Emergency situation: the slow-moving tragedy of the Russian Arctic
Melting permafrost, oil spills, collapsing infrastructure, abandoned towns: Russia’s far north is heading for social, economic and ecological disaster.
“The asbestos factory closed last year. The crushed stone plant is closing this year. What the hell kind of fitness club are you thinking about opening?”
This conversation, in this summer’s hit Russian TV series Chiki, takes place in southern Russia. But the description could apply to many towns in the country, and its monotowns – settlements organised around single enterprises – in particular.
With the recent disastrous diesel spill in Norilsk, attention has once again fixed on the problems facing Russia’s Arctic, and its monotowns - of which there are a dozen between Arkhangelsk, Murmansk, Komi and Krasnoyarsk - in particular. Since the collapse of the Soviet social contract - under which enterprises guaranteed conditions - towns and cities in Russia’s Arctic have had to bear a heavier load, both in terms of social services and infrastructure.
Indeed, residents of the Russian Arctic started losing the sense that they can influence how their cities are managed long ago. There are towns where this connection has long been destroyed, and in the urbanised territories of Russia’s far north this can have catastrophic consequences – for the residents, factories and the environment.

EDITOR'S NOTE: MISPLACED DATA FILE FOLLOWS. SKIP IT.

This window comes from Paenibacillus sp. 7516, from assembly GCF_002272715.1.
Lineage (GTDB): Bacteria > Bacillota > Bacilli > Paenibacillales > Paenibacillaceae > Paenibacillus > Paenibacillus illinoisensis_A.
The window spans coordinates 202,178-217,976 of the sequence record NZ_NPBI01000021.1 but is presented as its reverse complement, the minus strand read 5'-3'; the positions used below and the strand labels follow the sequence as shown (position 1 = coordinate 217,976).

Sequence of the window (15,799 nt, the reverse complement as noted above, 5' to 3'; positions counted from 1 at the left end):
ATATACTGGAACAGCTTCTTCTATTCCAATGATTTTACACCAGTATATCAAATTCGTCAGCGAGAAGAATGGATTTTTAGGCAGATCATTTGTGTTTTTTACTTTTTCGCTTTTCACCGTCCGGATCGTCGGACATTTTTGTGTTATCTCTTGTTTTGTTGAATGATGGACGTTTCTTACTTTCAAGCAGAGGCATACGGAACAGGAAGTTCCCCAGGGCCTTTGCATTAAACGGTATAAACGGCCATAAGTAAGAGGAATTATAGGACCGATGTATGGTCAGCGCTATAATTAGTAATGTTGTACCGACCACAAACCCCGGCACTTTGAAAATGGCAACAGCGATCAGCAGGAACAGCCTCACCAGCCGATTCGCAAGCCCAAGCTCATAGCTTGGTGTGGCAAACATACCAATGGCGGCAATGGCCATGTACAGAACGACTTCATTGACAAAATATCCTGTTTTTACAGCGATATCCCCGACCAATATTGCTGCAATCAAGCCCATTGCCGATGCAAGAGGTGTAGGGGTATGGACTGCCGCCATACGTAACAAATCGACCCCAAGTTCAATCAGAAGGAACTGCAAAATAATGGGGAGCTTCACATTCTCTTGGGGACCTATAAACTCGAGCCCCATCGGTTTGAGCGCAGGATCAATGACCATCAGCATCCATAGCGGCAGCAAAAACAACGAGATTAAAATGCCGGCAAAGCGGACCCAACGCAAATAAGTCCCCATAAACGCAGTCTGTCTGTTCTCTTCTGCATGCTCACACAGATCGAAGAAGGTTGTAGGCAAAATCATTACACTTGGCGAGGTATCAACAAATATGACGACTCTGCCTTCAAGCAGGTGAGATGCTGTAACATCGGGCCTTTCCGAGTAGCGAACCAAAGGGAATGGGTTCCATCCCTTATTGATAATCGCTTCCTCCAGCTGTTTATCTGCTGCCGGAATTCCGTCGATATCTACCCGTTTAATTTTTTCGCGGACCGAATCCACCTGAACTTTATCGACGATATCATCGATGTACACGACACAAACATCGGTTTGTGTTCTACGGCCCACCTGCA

The Russian Arctic has appeared frequently in the media for several years. The diesel oil spill in Norilsk at the end of May was one of the largest environmental catastrophes in Russia’s recent history, but these kinds of emergencies happen regularly here. For example: the collapse of a bridge in Murmansk region, fires in Noyarbsk, the collapse of buildings in Yakutsk and Kirovsk, the forced demolition of new apartments in Norilsk, which had begun to fall apart, and, of course, the sudden spike in radiation readings in Severodvinsk after a rocket engine exploded last year. Most of these accidents affect infrastructure or residential buildings, which often lead to ecological impacts too.